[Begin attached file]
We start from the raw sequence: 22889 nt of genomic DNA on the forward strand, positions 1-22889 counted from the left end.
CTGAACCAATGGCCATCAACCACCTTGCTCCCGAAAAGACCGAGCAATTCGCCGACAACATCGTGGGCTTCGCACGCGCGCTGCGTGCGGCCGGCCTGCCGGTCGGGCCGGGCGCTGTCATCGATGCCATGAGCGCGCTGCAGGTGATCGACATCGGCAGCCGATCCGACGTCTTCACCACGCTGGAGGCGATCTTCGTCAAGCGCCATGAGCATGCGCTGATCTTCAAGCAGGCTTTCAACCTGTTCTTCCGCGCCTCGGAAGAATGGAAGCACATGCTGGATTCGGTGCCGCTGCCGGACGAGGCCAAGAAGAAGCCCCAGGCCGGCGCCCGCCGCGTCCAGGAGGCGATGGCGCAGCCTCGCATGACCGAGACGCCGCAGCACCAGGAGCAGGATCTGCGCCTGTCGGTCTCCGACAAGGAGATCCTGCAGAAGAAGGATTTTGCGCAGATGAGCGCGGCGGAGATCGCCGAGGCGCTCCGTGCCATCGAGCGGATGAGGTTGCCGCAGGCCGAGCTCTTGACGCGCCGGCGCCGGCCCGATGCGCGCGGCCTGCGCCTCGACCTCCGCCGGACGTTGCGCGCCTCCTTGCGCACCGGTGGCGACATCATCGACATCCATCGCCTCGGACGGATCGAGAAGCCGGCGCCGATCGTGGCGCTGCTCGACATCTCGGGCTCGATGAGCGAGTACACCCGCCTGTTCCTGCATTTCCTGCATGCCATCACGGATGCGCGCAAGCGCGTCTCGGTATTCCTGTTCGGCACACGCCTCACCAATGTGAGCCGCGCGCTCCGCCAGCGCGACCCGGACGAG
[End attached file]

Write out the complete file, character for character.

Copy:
We start from the raw sequence: 22889 nt of genomic DNA on the forward strand, positions 1-22889 counted from the left end.
CTGAACCAATGGCCATCAACCACCTTGCTCCCGAAAAGACCGAGCAATTCGCCGACAACATCGTGGGCTTCGCACGCGCGCTGCGTGCGGCCGGCCTGCCGGTCGGGCCGGGCGCTGTCATCGATGCCATGAGCGCGCTGCAGGTGATCGACATCGGCAGCCGATCCGACGTCTTCACCACGCTGGAGGCGATCTTCGTCAAGCGCCATGAGCATGCGCTGATCTTCAAGCAGGCTTTCAACCTGTTCTTCCGCGCCTCGGAAGAATGGAAGCACATGCTGGATTCGGTGCCGCTGCCGGACGAGGCCAAGAAGAAGCCCCAGGCCGGCGCCCGCCGCGTCCAGGAGGCGATGGCGCAGCCTCGCATGACCGAGACGCCGCAGCACCAGGAGCAGGATCTGCGCCTGTCGGTCTCCGACAAGGAGATCCTGCAGAAGAAGGATTTTGCGCAGATGAGCGCGGCGGAGATCGCCGAGGCGCTCCGTGCCATCGAGCGGATGAGGTTGCCGCAGGCCGAGCTCTTGACGCGCCGGCGCCGGCCCGATGCGCGCGGCCTGCGCCTCGACCTCCGCCGGACGTTGCGCGCCTCCTTGCGCACCGGTGGCGACATCATCGACATCCATCGCCTCGGACGGATCGAGAAGCCGGCGCCGATCGTGGCGCTGCTCGACATCTCGGGCTCGATGAGCGAGTACACCCGCCTGTTCCTGCATTTCCTGCATGCCATCACGGATGCGCGCAAGCGCGTCTCGGTATTCCTGTTCGGCACACGCCTCACCAATGTGAGCCGCGCGCTCCGCCAGCGCGACCCGGACGAG